Who doesn’t dream of escaping the rat race come Friday afternoon and heading out to your very own vacation home—a scenic oasis to salve the weekend and rejuvenate your life? And with fall’s leaf peeping in full gear and ski season just around the corner, some folks are realizing they don’t have to spend a fortune to make their dream come true.
While the median sales price for a vacation home in the U.S. was $178,100, folks in some parts of the country are paying as little as $21,000 to score a second home, according to a recent National Association of Realtors® report. That may explain why the number of vacation home sales rose 10% from 2015 to 2018. Just be forewarned: These cheaper destinations, many in remote stretches of states like Maine and Michigan, don’t have the name recognition or cachet of Aspen, Martha’s Vineyard, or anywhere in Hawaii.
“My big takeaway is we have a lot of vacation homes in little-known, local places,” says Gay Cororaton, NAR’s director of housing and commercial research. They’re not big names. [But] I was surprised how relatively inexpensive those properties are.”
Vacation counties made up just 6.6% of the 3,141 counties analyzed in the NAR report. The group defines vacation counties as having about 20% of the housing stock designated as seasonal, recreational, or for occasional use from 2013 through 2017 by the U.S. Census Bureau. To come up with the median sales prices, the association analyzed Black Knight Public Record data.
Half of the 10 vacation counties with the most inexpensive homes were in Maine, with Aroostook County—the northernmost point in the state on the border of Canada—leading the pack with median prices of just $21,000. Rounding out the top three on the affordability scale were Miller County in Central Missouri, with prices just above $21,000, and Michigan’s Gogebic County on Lake Superior, where homes cost $29,000.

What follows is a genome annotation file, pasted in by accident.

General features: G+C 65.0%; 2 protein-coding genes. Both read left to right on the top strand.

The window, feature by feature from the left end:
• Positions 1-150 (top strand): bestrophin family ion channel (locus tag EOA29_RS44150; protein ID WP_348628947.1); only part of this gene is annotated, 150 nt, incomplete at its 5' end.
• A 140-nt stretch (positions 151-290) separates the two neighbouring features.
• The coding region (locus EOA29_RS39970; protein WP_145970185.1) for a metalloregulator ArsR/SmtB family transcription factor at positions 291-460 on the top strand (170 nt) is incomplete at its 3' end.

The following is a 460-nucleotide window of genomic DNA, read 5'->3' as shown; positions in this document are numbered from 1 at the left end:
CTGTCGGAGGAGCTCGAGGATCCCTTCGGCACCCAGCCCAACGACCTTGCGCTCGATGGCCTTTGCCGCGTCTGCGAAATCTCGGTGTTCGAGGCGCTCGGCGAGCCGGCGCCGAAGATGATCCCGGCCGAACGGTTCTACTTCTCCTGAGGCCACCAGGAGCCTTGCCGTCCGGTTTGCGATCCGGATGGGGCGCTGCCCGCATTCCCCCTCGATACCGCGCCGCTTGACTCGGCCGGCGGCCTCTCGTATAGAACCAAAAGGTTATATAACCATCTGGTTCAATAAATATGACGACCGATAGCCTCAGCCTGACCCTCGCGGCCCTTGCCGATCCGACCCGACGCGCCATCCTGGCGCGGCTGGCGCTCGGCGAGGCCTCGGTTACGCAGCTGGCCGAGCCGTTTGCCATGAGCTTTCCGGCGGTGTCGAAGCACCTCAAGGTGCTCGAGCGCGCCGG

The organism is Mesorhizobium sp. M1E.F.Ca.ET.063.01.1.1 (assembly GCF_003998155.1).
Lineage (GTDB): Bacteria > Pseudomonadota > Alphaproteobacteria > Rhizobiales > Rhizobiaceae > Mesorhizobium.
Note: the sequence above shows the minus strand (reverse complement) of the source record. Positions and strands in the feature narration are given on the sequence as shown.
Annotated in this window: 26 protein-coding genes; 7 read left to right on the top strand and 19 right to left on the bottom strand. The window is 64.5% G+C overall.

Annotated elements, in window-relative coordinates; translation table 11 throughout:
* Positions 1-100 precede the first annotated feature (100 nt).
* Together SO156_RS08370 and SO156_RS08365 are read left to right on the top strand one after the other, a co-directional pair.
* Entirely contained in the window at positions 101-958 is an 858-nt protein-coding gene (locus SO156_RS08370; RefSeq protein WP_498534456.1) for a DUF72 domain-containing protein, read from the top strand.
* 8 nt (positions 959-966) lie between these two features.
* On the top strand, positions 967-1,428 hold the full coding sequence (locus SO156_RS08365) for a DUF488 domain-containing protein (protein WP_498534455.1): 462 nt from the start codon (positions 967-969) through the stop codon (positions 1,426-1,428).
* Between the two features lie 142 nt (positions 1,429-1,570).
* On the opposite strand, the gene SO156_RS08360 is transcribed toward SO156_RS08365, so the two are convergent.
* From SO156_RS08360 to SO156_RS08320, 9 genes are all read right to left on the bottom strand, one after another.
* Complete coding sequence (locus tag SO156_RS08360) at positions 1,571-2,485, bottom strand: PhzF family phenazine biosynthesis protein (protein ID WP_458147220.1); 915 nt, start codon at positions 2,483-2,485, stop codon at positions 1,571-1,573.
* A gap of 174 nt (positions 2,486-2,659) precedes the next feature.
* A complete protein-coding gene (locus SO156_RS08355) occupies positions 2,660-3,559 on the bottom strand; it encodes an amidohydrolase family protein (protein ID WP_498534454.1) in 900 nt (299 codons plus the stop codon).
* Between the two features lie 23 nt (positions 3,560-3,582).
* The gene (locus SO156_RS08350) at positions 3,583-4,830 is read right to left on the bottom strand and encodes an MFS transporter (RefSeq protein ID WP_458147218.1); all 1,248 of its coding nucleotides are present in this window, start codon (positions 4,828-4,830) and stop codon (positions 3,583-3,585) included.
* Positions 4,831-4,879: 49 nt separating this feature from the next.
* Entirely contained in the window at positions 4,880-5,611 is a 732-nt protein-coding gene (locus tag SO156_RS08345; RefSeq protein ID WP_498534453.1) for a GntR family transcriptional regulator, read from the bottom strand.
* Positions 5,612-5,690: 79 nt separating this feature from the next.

They were followed by Piscataquis County ($30,000), Somerset County ($35,000), Franklin County ($40,000), Oxford County ($40,000), and Washington County ($45,000) in Maine, and Boise County ($55,000) and Clearwater County ($55,000) in Idaho.
“If you’re in the upper Michigan, Wisconsin, Minnesota, Maine, and Pennsylvania and upstate New York, the vacation homes there are surprisingly not very expensive,” says Cororaton.
The most popular vacation destinations aren’t always the cheapest
Unfortunately for budget buyers, none of the cheapest vacation destinations happens to be the most popular places for those seeking second homes.
The most sought-after vacation destinations were in wealthy communities off the coast of Massachusetts. Nantucket County, a small island across the sound from Cape Cod, and Dukes County, home to Martha’s Vineyard, had the most vacation homes, making up 55.5% of the housing stock in each.
“It’s a nationally known vacation destination,” says Cororaton of this part of the Massachusetts coast. “It’s beautiful.”
But you’ll pay for that beauty, big-time. The median home prices in the counties were $1 million and $450,000 respectively. Prices in Nantucket rose122.2% from 2013 through 2018.
The third most popular vacation destination was New Jersey’s Cape May County, a seaside community on the tip of the Jersey Shore. Vacation homes there made up 50.6% of the residential real estate.
The next five counties were all in Colorado ski country. Pitkin County, home to ultrapricey Aspen; Jackson County, in north central Colorado; Grand County, just below Jackson; Summit County, home to the Breckinridge Ski Resort; and Eagle County, where uber-popular Vail is located.
The most expensive counties for vacationers were Nantucket, Pitkin, and Eagle. Median home prices were $1 million, $710,443, and $636,525 respectively.
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Source: Housing Trends Feed